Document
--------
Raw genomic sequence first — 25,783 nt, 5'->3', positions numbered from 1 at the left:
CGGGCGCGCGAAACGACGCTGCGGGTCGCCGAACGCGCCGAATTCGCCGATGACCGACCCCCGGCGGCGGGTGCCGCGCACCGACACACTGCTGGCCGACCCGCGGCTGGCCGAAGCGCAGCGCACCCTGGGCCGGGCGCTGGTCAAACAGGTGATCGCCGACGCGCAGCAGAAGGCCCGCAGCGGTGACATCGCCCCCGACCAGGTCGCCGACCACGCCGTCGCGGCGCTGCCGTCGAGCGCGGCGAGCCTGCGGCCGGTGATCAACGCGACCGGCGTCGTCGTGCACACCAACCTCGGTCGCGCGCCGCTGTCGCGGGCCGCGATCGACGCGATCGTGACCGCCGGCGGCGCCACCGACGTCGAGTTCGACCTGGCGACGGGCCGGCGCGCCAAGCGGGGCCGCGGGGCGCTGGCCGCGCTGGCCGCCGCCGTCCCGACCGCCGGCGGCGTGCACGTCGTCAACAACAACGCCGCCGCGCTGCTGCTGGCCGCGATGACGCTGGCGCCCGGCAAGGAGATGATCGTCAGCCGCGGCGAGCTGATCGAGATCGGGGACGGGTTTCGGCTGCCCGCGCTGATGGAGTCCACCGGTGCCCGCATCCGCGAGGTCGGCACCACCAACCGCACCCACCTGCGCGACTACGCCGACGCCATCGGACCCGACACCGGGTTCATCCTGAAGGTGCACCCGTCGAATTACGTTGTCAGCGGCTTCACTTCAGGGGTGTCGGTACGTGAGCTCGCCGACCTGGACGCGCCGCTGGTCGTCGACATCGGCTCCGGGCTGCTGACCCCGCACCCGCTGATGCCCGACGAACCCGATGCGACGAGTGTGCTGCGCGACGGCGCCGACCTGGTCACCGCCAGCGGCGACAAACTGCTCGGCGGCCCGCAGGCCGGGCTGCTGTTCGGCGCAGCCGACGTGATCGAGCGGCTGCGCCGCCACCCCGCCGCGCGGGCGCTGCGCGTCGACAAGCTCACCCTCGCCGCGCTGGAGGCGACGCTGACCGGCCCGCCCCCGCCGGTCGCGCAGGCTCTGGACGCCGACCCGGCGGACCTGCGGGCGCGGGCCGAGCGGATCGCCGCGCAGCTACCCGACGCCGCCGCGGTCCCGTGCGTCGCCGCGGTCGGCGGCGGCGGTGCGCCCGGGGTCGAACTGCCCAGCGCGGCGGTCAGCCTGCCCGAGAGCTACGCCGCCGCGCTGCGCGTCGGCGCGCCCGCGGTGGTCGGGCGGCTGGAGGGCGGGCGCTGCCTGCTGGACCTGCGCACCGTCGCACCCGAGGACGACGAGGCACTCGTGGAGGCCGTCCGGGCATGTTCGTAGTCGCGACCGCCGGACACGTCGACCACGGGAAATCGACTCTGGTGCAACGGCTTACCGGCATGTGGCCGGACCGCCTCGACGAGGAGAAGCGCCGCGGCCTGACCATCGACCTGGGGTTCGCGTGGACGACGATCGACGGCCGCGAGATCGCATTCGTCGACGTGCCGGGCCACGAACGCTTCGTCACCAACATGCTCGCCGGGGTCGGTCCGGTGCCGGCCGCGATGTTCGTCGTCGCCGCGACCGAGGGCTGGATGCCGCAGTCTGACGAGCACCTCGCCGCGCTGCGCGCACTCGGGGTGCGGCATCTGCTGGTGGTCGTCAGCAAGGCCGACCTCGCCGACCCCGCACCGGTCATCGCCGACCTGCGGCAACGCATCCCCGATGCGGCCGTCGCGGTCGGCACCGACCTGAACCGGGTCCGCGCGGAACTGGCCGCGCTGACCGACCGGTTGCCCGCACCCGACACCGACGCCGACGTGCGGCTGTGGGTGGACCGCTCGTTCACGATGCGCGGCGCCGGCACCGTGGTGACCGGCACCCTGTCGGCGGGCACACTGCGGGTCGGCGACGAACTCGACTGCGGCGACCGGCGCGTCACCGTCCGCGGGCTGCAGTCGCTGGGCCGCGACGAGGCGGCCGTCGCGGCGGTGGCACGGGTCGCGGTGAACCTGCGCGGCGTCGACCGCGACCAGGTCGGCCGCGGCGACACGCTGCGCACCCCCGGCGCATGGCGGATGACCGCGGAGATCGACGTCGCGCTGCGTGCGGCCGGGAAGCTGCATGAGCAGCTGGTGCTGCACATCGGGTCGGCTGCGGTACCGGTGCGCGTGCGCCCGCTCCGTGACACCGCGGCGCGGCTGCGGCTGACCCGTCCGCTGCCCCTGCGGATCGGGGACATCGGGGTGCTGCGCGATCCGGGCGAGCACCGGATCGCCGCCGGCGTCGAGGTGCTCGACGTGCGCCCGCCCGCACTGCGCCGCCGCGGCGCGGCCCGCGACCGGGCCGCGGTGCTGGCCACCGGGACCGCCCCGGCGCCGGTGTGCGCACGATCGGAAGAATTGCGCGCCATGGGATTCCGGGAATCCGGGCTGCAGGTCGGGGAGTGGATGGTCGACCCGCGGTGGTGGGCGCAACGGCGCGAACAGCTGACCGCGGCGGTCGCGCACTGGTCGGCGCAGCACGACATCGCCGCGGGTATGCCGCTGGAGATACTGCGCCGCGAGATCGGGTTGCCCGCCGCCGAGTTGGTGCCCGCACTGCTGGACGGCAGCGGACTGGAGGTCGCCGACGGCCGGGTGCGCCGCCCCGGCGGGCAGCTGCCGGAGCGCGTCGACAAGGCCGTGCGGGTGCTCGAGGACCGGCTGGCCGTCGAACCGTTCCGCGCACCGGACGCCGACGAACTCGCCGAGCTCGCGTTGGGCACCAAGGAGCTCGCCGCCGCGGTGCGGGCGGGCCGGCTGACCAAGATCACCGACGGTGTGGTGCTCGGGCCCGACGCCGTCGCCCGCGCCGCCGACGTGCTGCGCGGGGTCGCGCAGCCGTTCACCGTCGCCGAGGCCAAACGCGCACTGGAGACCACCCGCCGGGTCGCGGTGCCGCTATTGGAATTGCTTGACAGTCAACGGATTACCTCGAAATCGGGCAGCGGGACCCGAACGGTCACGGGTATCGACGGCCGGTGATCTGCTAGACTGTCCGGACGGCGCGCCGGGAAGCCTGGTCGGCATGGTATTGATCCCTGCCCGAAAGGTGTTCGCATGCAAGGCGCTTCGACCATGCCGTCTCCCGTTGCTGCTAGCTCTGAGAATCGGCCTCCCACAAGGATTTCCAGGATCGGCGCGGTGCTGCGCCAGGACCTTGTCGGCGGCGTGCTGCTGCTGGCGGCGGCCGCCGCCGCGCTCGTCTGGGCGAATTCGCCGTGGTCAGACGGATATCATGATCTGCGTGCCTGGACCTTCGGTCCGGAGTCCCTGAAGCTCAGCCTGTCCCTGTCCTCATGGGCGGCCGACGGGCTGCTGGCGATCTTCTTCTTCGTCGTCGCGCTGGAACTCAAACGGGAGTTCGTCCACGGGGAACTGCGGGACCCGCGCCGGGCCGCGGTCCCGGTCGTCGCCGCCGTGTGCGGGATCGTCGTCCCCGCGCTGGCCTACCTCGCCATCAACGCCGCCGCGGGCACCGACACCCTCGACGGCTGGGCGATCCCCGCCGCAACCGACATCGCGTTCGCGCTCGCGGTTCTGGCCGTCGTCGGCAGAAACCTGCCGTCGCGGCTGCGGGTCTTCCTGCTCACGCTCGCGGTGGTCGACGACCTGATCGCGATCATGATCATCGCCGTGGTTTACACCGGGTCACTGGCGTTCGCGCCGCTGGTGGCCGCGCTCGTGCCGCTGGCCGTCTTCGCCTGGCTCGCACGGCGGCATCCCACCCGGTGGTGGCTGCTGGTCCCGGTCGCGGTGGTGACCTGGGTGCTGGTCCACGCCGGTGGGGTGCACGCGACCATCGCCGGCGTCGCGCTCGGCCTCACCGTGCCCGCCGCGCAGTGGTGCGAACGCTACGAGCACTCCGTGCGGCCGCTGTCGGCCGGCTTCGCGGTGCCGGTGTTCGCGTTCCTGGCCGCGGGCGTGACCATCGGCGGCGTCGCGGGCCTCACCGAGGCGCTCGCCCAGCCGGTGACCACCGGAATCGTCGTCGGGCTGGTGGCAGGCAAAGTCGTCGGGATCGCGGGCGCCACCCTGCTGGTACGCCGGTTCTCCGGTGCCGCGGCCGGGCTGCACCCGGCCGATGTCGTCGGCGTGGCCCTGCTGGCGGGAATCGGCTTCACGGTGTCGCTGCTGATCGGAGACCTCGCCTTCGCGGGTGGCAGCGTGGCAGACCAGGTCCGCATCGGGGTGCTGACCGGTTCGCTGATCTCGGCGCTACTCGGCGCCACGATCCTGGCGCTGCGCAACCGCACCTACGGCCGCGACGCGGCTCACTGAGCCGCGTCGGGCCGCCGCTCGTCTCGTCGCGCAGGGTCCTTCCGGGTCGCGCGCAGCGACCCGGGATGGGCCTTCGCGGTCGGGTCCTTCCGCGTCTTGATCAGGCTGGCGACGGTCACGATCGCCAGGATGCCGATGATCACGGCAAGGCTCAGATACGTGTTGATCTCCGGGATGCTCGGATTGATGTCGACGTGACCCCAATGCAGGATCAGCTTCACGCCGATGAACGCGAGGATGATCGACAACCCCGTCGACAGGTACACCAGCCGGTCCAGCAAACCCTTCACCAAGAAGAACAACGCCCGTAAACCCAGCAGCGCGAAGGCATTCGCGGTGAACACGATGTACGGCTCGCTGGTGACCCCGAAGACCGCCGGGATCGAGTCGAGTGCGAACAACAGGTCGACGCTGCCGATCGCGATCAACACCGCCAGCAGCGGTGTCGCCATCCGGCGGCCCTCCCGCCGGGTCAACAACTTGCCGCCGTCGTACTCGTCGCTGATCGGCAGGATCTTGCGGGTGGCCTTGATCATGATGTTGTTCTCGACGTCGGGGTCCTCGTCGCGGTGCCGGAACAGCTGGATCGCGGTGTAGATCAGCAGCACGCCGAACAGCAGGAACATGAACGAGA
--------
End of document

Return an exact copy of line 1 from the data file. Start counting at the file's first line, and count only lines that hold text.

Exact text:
Raw genomic sequence first — 25,783 nt, 5'->3', positions numbered from 1 at the left: